The president of the Association of Cusco Tour Agencies says he’s concerned that poor management and overcrowding at Machu Picchu is taking an undue toll on the iconic Inca citadel, and he blames the Ministry of Culture.
Enrique Velarde told Peru’s tourism trade publication T News that the Culture Ministry is taking too long to update the Machu Picchu Master Plan. He said the ministry is dragging its feet on improving Machu Picchu’s tourist infrastructure and implementing new rules for visitors aimed at preserving the World Heritage site.
“It seems like they want it all to collapse,” Velarde was quoted saying.
The number of visitors to Machu Picchu surpassed one million tourists for the first time ever in 2012, according to totals published by the Ministry of Foreign Commerce and Tourism (MINCETUR).
The statistics show that during all but three months of last year, the average number of visitors far exceeded the daily limit of 2,500 agreed to by Peru and UNESCO. Crowds swelled to well over 3,000 people per day during the months of April and July through November.
For years, Peru’s tourism sector has pushed for a re-evaluation of that 2,500 visitor limit at Machu Picchu, arguing that carrying capacity could be doubled or even tripled, but only if steps are taken to thin out the concentration of people trampling through at any one time. One measure would be establishing predetermined routes through the ruins to control foot traffic. Visitors would enter in shifts spaced out across the day. Another would be to create a new entrance, and a separate exit point.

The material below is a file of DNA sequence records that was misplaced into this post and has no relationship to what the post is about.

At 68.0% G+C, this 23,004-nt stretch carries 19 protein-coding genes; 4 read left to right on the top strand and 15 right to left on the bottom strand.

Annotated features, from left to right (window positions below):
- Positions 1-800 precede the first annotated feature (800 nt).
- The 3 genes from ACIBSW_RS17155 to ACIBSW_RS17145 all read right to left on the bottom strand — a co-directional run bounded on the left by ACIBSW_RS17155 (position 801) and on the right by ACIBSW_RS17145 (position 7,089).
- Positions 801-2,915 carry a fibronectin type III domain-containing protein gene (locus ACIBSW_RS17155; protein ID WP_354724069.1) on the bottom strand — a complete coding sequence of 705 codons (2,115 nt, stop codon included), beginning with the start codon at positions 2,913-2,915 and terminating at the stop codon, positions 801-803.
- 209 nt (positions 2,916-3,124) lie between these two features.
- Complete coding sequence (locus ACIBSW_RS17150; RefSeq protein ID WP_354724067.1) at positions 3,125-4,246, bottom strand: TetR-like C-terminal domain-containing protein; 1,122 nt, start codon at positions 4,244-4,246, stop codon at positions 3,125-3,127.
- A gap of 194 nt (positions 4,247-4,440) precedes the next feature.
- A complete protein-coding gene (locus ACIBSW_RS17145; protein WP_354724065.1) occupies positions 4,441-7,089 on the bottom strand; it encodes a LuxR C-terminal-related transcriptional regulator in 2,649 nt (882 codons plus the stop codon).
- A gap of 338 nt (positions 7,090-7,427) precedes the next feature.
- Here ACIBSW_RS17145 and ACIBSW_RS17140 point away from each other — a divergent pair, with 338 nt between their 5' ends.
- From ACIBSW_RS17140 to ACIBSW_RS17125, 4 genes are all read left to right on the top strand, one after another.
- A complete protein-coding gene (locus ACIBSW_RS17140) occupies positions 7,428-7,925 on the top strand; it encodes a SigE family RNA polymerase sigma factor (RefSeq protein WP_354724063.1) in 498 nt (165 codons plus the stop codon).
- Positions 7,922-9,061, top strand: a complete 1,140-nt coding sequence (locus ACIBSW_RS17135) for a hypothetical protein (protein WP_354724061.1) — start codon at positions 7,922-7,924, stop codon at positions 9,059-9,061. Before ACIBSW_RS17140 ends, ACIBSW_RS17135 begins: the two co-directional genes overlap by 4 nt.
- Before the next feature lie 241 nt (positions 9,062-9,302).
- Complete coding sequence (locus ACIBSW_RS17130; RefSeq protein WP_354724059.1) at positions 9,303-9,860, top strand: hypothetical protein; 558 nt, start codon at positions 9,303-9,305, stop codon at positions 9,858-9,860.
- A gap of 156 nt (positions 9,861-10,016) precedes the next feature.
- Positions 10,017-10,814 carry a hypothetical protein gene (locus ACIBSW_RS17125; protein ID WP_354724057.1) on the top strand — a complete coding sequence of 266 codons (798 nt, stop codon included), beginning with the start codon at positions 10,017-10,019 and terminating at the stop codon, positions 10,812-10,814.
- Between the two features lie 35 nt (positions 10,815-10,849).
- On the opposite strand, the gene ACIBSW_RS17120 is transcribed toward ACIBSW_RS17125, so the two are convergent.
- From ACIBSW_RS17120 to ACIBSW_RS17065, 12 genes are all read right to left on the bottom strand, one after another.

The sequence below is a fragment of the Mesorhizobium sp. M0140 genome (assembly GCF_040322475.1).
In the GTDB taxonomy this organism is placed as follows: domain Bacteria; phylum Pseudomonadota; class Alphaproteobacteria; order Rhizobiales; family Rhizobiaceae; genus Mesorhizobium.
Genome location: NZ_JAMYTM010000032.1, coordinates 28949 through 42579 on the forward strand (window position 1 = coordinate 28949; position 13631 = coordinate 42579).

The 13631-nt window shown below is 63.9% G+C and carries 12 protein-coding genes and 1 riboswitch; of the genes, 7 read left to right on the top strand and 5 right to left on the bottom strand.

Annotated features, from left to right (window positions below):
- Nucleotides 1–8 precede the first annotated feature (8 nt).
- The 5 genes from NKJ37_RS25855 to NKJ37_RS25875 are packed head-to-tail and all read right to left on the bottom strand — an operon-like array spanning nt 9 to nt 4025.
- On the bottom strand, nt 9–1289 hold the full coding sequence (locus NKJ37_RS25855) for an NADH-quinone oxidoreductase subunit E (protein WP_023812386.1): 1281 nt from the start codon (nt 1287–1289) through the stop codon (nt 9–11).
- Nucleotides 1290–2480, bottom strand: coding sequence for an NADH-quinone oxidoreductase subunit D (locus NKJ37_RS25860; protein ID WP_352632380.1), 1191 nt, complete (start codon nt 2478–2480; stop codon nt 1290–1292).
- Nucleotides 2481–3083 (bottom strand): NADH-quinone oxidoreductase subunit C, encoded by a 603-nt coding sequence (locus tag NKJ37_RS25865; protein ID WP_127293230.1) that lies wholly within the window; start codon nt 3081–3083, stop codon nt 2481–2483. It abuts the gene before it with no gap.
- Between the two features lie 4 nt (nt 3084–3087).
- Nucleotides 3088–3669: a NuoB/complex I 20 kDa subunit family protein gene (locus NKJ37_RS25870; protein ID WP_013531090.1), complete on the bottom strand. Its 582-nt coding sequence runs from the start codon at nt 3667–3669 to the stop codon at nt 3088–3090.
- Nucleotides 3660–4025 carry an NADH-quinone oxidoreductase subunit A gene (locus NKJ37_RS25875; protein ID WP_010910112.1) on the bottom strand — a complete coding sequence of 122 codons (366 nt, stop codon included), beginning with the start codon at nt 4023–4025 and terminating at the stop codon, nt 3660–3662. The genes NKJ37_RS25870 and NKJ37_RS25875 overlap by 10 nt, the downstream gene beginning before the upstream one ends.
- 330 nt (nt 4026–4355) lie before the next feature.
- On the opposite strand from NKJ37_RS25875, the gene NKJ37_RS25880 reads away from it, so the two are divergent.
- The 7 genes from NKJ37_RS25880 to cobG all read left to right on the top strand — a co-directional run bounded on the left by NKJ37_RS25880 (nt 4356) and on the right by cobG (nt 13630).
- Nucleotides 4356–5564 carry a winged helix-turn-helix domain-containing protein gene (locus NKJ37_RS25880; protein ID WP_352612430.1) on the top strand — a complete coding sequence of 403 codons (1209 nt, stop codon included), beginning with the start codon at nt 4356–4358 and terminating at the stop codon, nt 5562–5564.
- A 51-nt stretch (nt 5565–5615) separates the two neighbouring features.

Currently, visitors enter and exit through the same narrow gate next to the Machu Picchu Sanctuary Lodge Hotel, and tourists are allowed to explore the sprawling ruins all day long, if they wish.
Velarde contended that the Ministry of Culture has ignored a technical “Machu Picchu Tourist Use Plan” put together by Peruvian and international experts. He said the plan does not call for drastically increasing the number of visitors to 4,000 or more, but rather focuses on improving the management of the historic sanctuary, based on new entry and exit points to allow for smoother transit.
“If there is more than one entrance and exit, the visitor can enter through Gate A, tour the archaeological complex for three hours and then head out Exit B,” he told T News. “That would be ideal.”
Peru risks the wrath of UNESCO if it pushes too hard on increasing daily visitor totals without proving that Machu Picchu can take the extra, sustained punishment of all those hiking boots. Peru has faced threats over the years of having its top tourist attraction added to UNESCO’s infamous list of endangered sites.
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